While other Brooklyn home-seekers dithered over the potential of a narrow row house with dated bathrooms and a “nightmare” garden, Christine Stucker and James Veal of the multidisciplinary design studio Stewart-Schafer sealed the deal after a quick walk-through.
“We made a crazy offer right away. We threw everything down on it and were able to get it,” Stucker said, even though “the realtor had 25 other offers to sort through.”
They knew they could work with the challenges of a house only 13 feet wide because they had been living in an identical house just four doors down. “It was a no-brainer,” said Stucker. “We’d been living with the same issues and knew exactly what needed to be done to renovate the space.”
So much so that they accomplished the redo in just two months.
That first house, which the couple has kept as a rental, was divided into two apartments. In the new house, Veal and Stucker, along with their baby son, occupy all four floors. The garden level houses the offices of their design company. On the parlor floor, there’s a living room in front and a kitchen at the rear, while the second floor has a playroom, family room and bath with shower. The top floor has a master bedroom, nursery and full bath.
The building had been renovated a decade ago, so its mechanicals were sound, and the kitchen quite usable. But the bathrooms were “an eyesore,” Stucker said, and walls had been erected to create oversized closets, which Stucker and Veal were only too glad to rip away, gaining an enlarged master bath and bedrooms in the process.
The major work was in the top floor master bath, which they took down to the studs, moving the plumbing, salvaging the original claw foot tub, lining the walls and floor with snazzy patterned tiles and adding a skylight.
Elsewhere in the house, they refinished the floors and the central switchback staircase. They inherited a fair bit of original molding and trim, but still had some restoration to do in that department.
Furnishings, in a nearly neutral palette, are Stewart-Schafer’s signature mix of vintage modern. The custom millwork and lighting fixtures are of their own design.
A wall that cut the living room off from the entry hall was removed to take advantage of the full width of the house.
The marble mantel is original to the circa 1900 house.
Two grayish-green sofas and the coffee table in the front parlor came from Denmark; the rug is Turkish. Stewart-Schafer fabricated the bubble chandelier, along with other light fixtures in the house.
Baseboards, crown molding and wall trim, which were partially intact, had to be replicated in spots. “We also reframed all the windows to mimic original details,” Stucker said.
They were able to salvage a substantial amount of original floorboards and patch areas where they were missing with wood salvaged from inside demolished closets. Sanding and clear poly keep the look light.
The house’s central switchback staircase effectively divides each floor into two equal parts.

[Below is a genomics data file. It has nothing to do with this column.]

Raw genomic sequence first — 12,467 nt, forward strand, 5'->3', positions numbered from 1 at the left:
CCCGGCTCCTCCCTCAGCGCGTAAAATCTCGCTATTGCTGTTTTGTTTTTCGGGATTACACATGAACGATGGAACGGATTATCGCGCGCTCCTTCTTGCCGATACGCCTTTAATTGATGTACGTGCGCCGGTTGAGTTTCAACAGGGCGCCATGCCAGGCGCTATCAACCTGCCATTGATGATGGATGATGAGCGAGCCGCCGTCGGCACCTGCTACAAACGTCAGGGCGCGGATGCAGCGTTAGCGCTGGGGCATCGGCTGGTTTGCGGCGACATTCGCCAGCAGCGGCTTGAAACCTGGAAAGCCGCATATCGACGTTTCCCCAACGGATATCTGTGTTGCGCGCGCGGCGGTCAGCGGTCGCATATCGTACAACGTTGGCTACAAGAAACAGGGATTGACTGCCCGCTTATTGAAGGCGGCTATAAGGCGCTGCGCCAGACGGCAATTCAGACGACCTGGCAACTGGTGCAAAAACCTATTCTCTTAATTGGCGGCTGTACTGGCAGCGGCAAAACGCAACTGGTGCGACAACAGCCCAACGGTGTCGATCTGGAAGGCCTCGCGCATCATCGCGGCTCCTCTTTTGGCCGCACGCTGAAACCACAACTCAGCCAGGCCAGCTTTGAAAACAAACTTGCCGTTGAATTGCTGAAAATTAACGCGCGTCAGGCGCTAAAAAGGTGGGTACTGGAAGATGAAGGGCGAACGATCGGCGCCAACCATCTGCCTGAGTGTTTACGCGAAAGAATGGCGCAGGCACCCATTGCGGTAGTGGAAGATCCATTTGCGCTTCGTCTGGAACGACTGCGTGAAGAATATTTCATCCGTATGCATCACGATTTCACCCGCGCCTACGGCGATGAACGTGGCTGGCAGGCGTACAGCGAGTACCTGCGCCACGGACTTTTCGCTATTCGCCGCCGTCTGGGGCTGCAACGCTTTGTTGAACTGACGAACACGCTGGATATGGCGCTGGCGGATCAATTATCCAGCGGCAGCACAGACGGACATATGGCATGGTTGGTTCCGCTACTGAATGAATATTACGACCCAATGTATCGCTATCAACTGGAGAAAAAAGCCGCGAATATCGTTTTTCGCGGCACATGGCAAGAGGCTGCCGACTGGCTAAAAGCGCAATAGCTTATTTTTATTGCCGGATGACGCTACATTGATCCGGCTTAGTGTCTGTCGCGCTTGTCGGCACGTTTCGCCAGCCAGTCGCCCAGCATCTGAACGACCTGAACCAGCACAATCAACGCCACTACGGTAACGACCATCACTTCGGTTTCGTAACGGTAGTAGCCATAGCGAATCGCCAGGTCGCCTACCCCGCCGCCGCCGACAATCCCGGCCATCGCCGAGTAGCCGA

“For the time being, we just painted the kitchen cabinets a greenish gray, retiled the backsplash, added shelving and refinished the floors,” Stucker said.
There’s a dining area under the round mirror beyond the kitchen counter.
The treads and handrail on the staircase were refinished, the spindles repainted.
A pale gray sofa from West Elm in the family room is surrounded by framed art, including a large abstract piece by the late British artist Victor Passmore, whose work the couple collects.
The black and white bath is entirely new; it was built in the vicinity of an existing half bath on the second floor.
The elongated sconce in the upstairs stairwell is a custom design by Stewart-Schafer.
The master bedroom and nursery on the top floor were both increased in size following the removal of a massive closet.
The designers/homeowners made abundant use of blue-and-white tile from England and clear-coated the exterior of the original claw-foot tub, finding the patina so beautiful they didn’t want to obscure it.
A credenza from West Elm with a piece of cut marble on top became a double vanity that fit perfectly in the allotted space.
Stucker and Veal totally transformed the backyard into a bi-level outdoor living room, with a slate patio nearer the house and a raised wood deck beyond. Horizontal wood slat fencing ensures complete privacy.
Outdoor furniture came from Design Within Reach.
The “before” photo, below, shows the kind of recent wall construction the designers gleefully removed in several places throughout the house.
[Photos by James Veal]
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The Insider is Brownstoner’s weekly in-depth look at a notable interior design/renovation project, by design journalist Cara Greenberg. Find it here every Thursday morning. Got a project to propose for The Insider? Contact Cara at caramia447 [at] gmail [dot] com.
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